“As you will, I will wager you one thing.”

“And that is?” Whitaker’s mood was failing.

“You will not appear in the place you left.”

Whitaker did not feel internally reassured. The path he already knew had changed, rather like the bench which was now a rock. Houghton for you he thought. Not a place for reliable physics. Haunted with its own past and inherited in the social conscious. A good blend for the imagination to run wild.

“I would also suggest you follow me too,” added Raz.

“And why is that?”

“The old friend holding this distortion open is unlikely to take kindly to an unwilling subject.”

This time Whitaker bit. “Is that a threat?”

“No, advice. When I was cast aside and Morgan was taken I was warned by a sorceress. She was my friend. Might still be, but paths have not crossed since that day. However, her father did find me.” He paused as if talking too much might have consequences. “He is looking for his daughter too. A family dispute shall we say.”

“And that is a cause of concern to me why exactly?”

“He can create both temporal distortions and the mist of the sanguisage.”

“That’s twice you’ve mentioned that and I still have no idea what you mean.” Rather he did, but myths did not sit well. Then again his closed mind was reopening onto things he thought were long laid to rest.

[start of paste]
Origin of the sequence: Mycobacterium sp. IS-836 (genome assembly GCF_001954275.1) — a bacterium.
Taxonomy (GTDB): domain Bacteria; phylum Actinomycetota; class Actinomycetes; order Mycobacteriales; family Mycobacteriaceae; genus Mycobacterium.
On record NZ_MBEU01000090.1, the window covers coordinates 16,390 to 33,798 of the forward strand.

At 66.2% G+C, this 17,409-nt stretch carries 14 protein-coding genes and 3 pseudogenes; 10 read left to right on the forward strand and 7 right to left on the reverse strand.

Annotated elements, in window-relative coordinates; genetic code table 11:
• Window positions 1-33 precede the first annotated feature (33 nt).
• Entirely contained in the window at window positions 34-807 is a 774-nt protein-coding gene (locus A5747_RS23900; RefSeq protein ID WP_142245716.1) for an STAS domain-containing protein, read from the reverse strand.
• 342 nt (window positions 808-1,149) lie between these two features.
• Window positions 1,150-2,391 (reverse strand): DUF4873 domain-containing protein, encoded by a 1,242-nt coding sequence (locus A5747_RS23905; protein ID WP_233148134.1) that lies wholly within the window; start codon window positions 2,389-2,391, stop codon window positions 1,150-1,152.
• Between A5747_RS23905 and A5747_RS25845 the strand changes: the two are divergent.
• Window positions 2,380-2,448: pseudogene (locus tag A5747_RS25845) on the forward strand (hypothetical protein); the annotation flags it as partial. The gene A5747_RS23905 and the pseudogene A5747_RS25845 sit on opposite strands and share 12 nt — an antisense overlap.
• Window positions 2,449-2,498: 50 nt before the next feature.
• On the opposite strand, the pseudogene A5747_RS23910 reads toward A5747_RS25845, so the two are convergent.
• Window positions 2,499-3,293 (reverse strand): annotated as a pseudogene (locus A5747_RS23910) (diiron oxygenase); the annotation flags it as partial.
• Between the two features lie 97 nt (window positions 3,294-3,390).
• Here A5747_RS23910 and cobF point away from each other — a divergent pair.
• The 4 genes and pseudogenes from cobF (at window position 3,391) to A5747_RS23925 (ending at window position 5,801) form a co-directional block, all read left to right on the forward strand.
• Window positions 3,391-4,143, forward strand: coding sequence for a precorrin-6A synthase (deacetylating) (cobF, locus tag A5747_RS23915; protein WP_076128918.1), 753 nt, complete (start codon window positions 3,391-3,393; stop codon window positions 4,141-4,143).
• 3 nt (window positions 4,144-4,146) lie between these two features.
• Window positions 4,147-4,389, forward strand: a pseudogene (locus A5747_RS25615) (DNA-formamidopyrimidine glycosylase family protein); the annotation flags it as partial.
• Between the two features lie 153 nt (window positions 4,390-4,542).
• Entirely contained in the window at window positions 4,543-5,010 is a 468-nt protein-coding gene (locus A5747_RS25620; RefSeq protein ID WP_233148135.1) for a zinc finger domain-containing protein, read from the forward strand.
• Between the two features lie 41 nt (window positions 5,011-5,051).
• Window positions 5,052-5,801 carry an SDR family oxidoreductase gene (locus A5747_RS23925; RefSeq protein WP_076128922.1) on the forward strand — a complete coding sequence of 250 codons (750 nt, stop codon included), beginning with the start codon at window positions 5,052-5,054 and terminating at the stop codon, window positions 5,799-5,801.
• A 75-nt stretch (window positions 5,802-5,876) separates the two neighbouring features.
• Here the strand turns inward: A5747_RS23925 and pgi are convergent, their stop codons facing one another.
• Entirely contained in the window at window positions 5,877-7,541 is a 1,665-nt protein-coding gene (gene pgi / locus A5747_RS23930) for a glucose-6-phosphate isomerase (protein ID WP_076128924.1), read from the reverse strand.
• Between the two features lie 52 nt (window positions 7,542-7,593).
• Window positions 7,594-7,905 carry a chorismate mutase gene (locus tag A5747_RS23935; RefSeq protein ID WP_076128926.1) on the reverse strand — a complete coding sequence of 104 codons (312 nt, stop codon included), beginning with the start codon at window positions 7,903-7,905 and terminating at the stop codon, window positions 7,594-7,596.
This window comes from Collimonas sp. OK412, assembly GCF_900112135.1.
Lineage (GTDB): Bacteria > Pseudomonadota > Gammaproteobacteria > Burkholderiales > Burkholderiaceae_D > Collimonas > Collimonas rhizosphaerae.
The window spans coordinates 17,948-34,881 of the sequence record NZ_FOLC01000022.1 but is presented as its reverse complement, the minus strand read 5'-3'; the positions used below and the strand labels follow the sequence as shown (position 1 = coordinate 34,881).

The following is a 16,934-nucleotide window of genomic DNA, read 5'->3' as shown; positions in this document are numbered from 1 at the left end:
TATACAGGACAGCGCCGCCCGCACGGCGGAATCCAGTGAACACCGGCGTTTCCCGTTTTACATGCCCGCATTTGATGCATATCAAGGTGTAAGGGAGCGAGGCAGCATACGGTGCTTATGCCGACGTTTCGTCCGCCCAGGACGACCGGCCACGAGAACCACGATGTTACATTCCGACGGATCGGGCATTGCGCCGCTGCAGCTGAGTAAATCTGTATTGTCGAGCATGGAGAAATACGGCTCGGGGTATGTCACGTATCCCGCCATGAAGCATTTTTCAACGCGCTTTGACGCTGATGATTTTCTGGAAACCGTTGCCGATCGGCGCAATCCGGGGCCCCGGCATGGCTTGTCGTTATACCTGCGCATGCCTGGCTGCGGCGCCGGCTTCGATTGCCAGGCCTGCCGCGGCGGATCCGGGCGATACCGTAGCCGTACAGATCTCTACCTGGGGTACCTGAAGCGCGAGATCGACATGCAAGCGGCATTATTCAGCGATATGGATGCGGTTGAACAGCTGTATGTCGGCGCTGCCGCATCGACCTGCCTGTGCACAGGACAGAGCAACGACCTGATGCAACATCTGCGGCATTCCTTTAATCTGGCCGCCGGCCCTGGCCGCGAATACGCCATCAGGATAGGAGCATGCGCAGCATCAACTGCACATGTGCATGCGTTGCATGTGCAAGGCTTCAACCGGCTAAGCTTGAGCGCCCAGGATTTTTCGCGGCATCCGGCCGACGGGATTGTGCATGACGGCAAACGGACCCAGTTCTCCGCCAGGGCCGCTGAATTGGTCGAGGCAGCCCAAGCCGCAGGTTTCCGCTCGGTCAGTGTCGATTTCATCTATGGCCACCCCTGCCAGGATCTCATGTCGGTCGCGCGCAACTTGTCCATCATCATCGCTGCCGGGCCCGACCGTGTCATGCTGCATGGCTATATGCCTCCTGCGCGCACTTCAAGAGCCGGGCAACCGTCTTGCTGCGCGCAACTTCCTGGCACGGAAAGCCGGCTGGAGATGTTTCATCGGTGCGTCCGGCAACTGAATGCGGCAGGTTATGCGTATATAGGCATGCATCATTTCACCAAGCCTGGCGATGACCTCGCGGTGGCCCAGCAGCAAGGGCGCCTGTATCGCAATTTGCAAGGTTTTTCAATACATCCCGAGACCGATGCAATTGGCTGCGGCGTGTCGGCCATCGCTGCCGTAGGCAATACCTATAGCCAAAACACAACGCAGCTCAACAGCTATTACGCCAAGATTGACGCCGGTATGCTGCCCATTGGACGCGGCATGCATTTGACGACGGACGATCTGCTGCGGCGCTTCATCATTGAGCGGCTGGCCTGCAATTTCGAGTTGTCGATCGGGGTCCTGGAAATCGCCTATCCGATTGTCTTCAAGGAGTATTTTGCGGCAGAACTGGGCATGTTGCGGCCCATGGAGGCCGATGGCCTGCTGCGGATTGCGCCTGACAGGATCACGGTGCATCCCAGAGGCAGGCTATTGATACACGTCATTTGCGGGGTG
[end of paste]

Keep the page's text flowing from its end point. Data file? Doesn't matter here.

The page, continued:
“Nevertheless, I have to insist you follow me. This path has started and can no longer be undone. I can vouch you safe passage.”

Annoyance had turned to curiosity. Could he become part of something he’d spent his whole life observing from the outside? Then again curiosity had it own catch phrase. “Very well then, you seem to have a better sense of direction in this godforsaken mist than I.”

Raz chuckled internally. “I have an edge that’s all. The trick is to remain stationary. Allow the distortion to flow. Those creating it have a reference frame to hold focus.”

“The bench becomes stone.”

“Exactly, had you remained still, the gravel becomes mud becomes gravel. You and I part, time moves on and the distortion collapses.”

“It sounds somewhat sinister.”

“Aye, in another world they call this a conjurers trap. Think of that as a snare placed around a rabbit trail.”

“Or a spiders web,” mused Whitaker.

Raz nodded, “A good analogy given the Damphir’s father wishes an audience.”